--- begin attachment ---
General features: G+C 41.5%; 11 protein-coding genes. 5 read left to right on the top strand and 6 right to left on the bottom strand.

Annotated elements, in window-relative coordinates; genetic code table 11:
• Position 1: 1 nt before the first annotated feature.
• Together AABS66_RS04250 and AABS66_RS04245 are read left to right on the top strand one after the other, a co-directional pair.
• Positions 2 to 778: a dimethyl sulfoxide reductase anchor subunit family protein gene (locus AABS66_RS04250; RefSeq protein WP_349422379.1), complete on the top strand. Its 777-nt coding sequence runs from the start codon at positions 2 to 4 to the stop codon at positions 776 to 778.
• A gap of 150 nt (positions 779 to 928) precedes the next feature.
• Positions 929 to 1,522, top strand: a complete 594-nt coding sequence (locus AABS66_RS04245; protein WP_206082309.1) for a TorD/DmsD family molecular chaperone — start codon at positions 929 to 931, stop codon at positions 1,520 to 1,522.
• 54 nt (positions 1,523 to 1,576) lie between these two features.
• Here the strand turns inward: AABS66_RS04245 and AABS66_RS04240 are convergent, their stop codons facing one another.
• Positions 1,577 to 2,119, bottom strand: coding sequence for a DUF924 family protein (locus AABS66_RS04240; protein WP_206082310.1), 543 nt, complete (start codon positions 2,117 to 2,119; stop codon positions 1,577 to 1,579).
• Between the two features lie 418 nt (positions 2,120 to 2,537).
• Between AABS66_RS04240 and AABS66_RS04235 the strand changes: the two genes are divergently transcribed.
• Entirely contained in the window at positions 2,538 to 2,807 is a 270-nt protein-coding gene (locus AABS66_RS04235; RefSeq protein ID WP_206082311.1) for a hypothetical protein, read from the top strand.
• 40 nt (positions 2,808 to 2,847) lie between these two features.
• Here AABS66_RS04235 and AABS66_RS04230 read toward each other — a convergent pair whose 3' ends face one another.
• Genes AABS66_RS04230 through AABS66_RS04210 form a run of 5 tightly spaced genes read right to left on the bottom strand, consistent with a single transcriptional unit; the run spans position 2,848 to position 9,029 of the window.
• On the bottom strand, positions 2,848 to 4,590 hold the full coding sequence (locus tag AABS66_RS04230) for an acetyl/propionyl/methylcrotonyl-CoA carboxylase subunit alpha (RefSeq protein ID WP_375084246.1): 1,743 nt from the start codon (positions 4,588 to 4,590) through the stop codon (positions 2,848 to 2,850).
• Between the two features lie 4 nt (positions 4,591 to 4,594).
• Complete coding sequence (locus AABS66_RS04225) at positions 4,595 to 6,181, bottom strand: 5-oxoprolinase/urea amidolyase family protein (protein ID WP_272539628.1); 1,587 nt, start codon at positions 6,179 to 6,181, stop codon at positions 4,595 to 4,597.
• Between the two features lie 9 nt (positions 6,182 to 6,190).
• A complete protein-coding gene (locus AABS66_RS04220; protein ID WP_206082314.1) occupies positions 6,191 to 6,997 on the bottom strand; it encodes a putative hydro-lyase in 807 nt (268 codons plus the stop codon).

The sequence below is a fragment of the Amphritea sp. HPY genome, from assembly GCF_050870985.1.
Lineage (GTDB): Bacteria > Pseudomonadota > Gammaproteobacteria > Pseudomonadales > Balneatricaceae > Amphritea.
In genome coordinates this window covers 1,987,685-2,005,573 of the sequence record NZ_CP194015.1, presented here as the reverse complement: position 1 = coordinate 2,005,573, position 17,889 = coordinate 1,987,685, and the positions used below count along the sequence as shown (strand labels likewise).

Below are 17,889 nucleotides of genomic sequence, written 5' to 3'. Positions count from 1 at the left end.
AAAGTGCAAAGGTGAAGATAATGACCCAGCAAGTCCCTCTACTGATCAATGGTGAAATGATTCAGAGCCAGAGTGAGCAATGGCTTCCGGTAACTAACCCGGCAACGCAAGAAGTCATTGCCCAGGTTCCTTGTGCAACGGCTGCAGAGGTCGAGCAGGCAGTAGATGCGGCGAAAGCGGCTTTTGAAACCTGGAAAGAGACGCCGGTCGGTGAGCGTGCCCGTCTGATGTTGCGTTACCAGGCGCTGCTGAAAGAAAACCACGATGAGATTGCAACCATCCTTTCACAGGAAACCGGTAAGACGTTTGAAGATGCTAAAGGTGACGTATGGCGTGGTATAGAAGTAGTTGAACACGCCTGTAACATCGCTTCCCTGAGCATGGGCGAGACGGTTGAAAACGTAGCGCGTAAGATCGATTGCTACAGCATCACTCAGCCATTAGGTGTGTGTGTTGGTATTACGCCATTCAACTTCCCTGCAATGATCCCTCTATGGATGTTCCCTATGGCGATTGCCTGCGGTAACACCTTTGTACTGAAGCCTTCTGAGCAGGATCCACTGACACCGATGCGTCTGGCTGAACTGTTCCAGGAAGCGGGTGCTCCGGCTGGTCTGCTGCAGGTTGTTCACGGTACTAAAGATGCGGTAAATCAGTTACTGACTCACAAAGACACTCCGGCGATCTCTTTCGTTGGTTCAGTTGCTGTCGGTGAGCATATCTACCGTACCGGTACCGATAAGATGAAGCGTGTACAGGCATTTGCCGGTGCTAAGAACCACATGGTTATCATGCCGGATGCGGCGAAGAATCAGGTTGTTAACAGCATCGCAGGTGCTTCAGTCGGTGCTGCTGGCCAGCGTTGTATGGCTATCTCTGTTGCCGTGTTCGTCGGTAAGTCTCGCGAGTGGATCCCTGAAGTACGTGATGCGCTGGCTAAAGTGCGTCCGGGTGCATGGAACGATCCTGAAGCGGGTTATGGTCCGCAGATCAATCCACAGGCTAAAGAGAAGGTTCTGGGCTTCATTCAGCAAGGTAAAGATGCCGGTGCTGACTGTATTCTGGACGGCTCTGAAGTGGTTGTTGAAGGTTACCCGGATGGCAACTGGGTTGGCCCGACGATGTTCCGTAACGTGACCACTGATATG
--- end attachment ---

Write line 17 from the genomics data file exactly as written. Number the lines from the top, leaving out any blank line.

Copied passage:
• On the bottom strand, positions 2,848 to 4,590 hold the full coding sequence (locus tag AABS66_RS04230) for an acetyl/propionyl/methylcrotonyl-CoA carboxylase subunit alpha (RefSeq protein ID WP_375084246.1): 1,743 nt from the start codon (positions 4,588 to 4,590) through the stop codon (positions 2,848 to 2,850).